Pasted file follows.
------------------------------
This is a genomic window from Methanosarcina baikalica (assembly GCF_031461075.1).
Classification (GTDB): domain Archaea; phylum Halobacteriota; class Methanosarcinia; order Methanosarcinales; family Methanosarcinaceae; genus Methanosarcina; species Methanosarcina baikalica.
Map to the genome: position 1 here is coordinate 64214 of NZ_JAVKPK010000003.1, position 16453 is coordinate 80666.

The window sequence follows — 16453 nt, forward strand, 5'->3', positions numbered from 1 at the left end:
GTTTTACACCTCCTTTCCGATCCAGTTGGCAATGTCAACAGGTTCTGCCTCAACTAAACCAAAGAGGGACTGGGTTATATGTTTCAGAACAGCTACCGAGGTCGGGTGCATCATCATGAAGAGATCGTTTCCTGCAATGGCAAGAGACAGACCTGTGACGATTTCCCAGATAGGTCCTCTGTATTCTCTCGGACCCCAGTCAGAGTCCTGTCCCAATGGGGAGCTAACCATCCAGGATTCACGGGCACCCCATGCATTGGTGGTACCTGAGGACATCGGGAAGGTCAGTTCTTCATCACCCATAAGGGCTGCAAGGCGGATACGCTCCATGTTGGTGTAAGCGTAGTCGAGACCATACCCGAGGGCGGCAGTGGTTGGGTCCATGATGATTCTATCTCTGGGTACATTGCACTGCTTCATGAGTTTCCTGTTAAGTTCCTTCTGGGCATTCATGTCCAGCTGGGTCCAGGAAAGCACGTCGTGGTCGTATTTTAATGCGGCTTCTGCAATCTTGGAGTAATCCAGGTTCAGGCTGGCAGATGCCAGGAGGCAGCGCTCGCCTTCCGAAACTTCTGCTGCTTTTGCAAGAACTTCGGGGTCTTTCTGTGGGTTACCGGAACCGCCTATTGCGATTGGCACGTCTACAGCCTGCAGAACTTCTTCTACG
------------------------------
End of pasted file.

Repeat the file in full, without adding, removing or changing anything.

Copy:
This is a genomic window from Methanosarcina baikalica (assembly GCF_031461075.1).
Classification (GTDB): domain Archaea; phylum Halobacteriota; class Methanosarcinia; order Methanosarcinales; family Methanosarcinaceae; genus Methanosarcina; species Methanosarcina baikalica.
Map to the genome: position 1 here is coordinate 64214 of NZ_JAVKPK010000003.1, position 16453 is coordinate 80666.

The window sequence follows — 16453 nt, forward strand, 5'->3', positions numbered from 1 at the left end:
GTTTTACACCTCCTTTCCGATCCAGTTGGCAATGTCAACAGGTTCTGCCTCAACTAAACCAAAGAGGGACTGGGTTATATGTTTCAGAACAGCTACCGAGGTCGGGTGCATCATCATGAAGAGATCGTTTCCTGCAATGGCAAGAGACAGACCTGTGACGATTTCCCAGATAGGTCCTCTGTATTCTCTCGGACCCCAGTCAGAGTCCTGTCCCAATGGGGAGCTAACCATCCAGGATTCACGGGCACCCCATGCATTGGTGGTACCTGAGGACATCGGGAAGGTCAGTTCTTCATCACCCATAAGGGCTGCAAGGCGGATACGCTCCATGTTGGTGTAAGCGTAGTCGAGACCATACCCGAGGGCGGCAGTGGTTGGGTCCATGATGATTCTATCTCTGGGTACATTGCACTGCTTCATGAGTTTCCTGTTAAGTTCCTTCTGGGCATTCATGTCCAGCTGGGTCCAGGAAAGCACGTCGTGGTCGTATTTTAATGCGGCTTCTGCAATCTTGGAGTAATCCAGGTTCAGGCTGGCAGATGCCAGGAGGCAGCGCTCGCCTTCCGAAACTTCTGCTGCTTTTGCAAGAACTTCGGGGTCTTTCTGTGGGTTACCGGAACCGCCTATTGCGATTGGCACGTCTACAGCCTGCAGAACTTCTTCTACG